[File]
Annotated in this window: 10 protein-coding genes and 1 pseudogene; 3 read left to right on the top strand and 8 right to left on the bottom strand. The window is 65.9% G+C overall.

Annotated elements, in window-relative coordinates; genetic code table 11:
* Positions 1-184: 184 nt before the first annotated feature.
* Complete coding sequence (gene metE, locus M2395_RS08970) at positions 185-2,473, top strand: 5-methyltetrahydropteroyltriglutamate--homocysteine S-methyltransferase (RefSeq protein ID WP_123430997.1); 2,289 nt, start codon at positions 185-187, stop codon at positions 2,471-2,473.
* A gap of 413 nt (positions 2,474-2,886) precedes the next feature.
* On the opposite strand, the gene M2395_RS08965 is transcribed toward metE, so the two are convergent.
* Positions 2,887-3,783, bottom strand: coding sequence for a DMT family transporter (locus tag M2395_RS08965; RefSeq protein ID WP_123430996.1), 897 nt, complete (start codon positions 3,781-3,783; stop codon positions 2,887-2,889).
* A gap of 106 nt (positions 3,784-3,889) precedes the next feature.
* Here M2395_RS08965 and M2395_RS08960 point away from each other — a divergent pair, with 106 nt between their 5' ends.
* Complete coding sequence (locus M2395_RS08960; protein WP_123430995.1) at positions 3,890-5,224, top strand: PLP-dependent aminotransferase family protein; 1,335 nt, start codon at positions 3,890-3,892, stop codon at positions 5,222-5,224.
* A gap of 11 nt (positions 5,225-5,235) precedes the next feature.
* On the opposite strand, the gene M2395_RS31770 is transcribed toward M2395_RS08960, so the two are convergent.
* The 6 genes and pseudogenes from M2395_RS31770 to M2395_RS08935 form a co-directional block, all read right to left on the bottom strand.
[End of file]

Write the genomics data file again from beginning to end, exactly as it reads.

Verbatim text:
Annotated in this window: 10 protein-coding genes and 1 pseudogene; 3 read left to right on the top strand and 8 right to left on the bottom strand. The window is 65.9% G+C overall.

Annotated elements, in window-relative coordinates; genetic code table 11:
* Positions 1-184: 184 nt before the first annotated feature.
* Complete coding sequence (gene metE, locus M2395_RS08970) at positions 185-2,473, top strand: 5-methyltetrahydropteroyltriglutamate--homocysteine S-methyltransferase (RefSeq protein ID WP_123430997.1); 2,289 nt, start codon at positions 185-187, stop codon at positions 2,471-2,473.
* A gap of 413 nt (positions 2,474-2,886) precedes the next feature.
* On the opposite strand, the gene M2395_RS08965 is transcribed toward metE, so the two are convergent.
* Positions 2,887-3,783, bottom strand: coding sequence for a DMT family transporter (locus tag M2395_RS08965; RefSeq protein ID WP_123430996.1), 897 nt, complete (start codon positions 3,781-3,783; stop codon positions 2,887-2,889).
* A gap of 106 nt (positions 3,784-3,889) precedes the next feature.
* Here M2395_RS08965 and M2395_RS08960 point away from each other — a divergent pair, with 106 nt between their 5' ends.
* Complete coding sequence (locus M2395_RS08960; protein WP_123430995.1) at positions 3,890-5,224, top strand: PLP-dependent aminotransferase family protein; 1,335 nt, start codon at positions 3,890-3,892, stop codon at positions 5,222-5,224.
* A gap of 11 nt (positions 5,225-5,235) precedes the next feature.
* On the opposite strand, the gene M2395_RS31770 is transcribed toward M2395_RS08960, so the two are convergent.
* The 6 genes and pseudogenes from M2395_RS31770 to M2395_RS08935 form a co-directional block, all read right to left on the bottom strand.